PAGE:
Best Savings Account for 2023

People have more options than ever before regarding how they bank. There are financial services that will meet your needs, from local credit unions to national (or even international) chains to online-only banks. Even though these needs vary from person to person, most people need the same thing: a savings account.

“But I already have a checking account,” you say. You should have a checking account and a place to save money for big purchases, like a car or a house. But before you go to a bank and open an account, you should think about what you want to do with your money.

Interest is the first thing you should consider when looking for the best savings account. We’ll start by saying that even a high-interest savings account will give you little back. Since the government backs a certificate of deposit or CD, it may have a reasonable interest rate and low risk. But it usually locks up your money for a certain amount of time. This might help you reach your savings goal, but if you want to be able to use your savings in an emergency, it won’t help. You could put your money in stocks or a mutual fund, but those are riskier. The best things about a savings account are how easy it is to get to your money and how low the risk is.

But what about savings accounts that give you money back? Is this a good Investment? Still, they will only make a little money. The highest interest rate on a high-yield savings account is about 1%. The Federal Reserve sets this rate, but not in a direct way. If you put $100,000 in your savings account for a year, you would earn around $1,000 in interest. Even with interest in appeal, that’s a little.

Still, a savings account is helpful because it gives you easy access to your money and protects it with up to $250,000 in federal deposit insurance. Also, getting one is easy, and there are only a few rules about who can get one. A child can open an account if they have the minimum deposit and a parent or guardian co-signs the account.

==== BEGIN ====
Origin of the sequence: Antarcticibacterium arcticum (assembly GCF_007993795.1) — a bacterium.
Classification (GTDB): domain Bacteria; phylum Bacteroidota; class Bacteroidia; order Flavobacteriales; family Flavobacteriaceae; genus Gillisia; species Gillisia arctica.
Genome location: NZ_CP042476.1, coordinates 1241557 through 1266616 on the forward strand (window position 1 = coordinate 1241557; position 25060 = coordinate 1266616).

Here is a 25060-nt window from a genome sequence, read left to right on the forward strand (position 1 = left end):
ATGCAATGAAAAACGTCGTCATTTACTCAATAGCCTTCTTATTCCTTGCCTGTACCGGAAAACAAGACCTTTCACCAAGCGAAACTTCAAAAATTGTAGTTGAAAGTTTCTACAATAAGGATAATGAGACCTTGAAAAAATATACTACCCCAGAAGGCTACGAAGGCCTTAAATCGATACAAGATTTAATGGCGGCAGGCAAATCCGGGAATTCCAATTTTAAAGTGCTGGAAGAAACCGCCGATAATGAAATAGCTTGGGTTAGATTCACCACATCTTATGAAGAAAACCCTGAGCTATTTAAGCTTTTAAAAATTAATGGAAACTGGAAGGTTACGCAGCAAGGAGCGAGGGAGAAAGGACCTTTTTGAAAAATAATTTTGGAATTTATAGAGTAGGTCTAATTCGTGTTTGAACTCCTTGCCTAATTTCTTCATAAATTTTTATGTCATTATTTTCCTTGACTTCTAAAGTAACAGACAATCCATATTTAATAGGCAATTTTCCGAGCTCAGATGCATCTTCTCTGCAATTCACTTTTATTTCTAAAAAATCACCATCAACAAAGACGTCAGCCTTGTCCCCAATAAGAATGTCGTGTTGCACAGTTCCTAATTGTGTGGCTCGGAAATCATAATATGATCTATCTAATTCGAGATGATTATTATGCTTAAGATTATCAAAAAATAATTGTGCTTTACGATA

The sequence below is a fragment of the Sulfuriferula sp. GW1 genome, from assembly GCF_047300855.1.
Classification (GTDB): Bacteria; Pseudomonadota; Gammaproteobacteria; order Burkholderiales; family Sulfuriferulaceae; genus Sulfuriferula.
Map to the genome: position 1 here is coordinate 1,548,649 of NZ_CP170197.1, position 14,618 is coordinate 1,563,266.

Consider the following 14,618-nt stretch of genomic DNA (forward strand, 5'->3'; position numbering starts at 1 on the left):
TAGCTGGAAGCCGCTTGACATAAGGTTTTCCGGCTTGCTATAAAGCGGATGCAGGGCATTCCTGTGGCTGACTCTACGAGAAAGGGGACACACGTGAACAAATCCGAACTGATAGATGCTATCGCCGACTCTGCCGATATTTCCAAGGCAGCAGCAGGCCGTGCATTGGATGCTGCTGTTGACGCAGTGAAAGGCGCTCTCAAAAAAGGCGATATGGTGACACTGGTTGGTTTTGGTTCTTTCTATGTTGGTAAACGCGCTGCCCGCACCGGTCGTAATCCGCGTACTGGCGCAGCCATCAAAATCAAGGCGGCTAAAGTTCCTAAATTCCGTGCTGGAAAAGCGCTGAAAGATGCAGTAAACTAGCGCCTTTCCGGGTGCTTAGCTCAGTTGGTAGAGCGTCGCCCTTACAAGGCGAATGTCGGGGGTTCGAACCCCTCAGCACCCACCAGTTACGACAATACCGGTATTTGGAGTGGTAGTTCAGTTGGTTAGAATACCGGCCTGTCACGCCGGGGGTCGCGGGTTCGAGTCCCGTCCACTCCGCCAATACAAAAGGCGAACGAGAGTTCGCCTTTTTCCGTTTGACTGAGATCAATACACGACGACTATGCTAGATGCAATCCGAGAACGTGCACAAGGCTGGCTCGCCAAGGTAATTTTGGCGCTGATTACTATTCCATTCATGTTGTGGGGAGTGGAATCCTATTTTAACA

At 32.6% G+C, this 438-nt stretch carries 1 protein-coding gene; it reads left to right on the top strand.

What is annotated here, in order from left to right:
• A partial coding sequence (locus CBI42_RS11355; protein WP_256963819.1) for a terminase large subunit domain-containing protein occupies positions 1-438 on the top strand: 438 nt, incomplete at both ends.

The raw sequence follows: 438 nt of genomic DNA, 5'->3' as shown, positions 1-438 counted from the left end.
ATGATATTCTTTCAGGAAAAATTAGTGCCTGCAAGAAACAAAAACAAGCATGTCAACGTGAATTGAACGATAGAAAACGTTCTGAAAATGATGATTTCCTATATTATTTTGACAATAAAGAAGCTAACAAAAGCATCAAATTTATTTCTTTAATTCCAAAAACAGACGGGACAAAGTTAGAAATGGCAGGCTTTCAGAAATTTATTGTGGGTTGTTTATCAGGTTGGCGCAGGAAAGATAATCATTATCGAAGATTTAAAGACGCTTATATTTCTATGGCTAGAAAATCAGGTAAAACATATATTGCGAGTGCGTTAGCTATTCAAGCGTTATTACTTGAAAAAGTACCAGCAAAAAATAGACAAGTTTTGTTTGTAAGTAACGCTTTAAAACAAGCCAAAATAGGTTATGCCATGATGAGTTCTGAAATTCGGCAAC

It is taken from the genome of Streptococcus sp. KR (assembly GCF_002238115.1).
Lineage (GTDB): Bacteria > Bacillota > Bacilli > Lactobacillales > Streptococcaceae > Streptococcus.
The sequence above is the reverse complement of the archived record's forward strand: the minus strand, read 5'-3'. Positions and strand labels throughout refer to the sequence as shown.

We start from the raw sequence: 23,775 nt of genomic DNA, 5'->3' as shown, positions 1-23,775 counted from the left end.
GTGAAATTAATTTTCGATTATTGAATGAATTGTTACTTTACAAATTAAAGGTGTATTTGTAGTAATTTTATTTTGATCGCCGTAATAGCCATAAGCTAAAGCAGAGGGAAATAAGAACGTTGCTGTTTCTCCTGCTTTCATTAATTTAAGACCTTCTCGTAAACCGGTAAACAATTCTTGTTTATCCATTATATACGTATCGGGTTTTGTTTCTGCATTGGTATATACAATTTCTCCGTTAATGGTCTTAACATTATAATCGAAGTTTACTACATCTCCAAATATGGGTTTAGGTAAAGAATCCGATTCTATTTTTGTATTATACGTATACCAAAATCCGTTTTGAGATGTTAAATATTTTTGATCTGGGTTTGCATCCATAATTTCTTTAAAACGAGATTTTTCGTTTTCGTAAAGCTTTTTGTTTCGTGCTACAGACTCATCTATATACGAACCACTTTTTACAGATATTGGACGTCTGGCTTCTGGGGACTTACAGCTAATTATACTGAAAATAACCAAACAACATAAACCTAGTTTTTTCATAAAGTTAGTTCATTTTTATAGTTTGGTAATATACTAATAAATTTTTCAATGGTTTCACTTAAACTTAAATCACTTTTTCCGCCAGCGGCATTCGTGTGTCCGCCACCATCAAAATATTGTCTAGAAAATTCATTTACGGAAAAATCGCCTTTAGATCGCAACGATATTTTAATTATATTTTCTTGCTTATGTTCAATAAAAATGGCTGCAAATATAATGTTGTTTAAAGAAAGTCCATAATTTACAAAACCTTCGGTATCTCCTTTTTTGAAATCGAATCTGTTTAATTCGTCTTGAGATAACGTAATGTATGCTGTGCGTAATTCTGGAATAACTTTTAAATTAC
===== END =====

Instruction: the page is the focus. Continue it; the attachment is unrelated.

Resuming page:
Most people have one of two main kinds of savings accounts. Some can only be bought online. Most new banks that don’t have stores offer this kind. Since there are no branches to maintain or tellers to pay, online banking provides a higher annual percentage yield, or APY, which means you get more interest over time. These accounts with a high APY are often called “high yield” accounts.

On the other hand, most larger institutions, regional banks, and local credit unions with physical branches have a way to make deposits or withdrawals and talk to a person. Again, those things are false about online banks. You do all of your business online or at another bank’s ATM. If you need help, you can only use online chat, email, or the phone. People who already know how to use mobile banking and direct deposit and are looking for a high APY will be OK with this. But online banking might not be for you if you want to talk to a natural person.

A third possibility is that some banks only have branches in certain states, and people who don’t live in those states may only be able to open a high-yield online-only deposit account. Ken Tumin, who started and ran, says that these older banks see these high-yield accounts as a way to get more deposits without building a physical branch.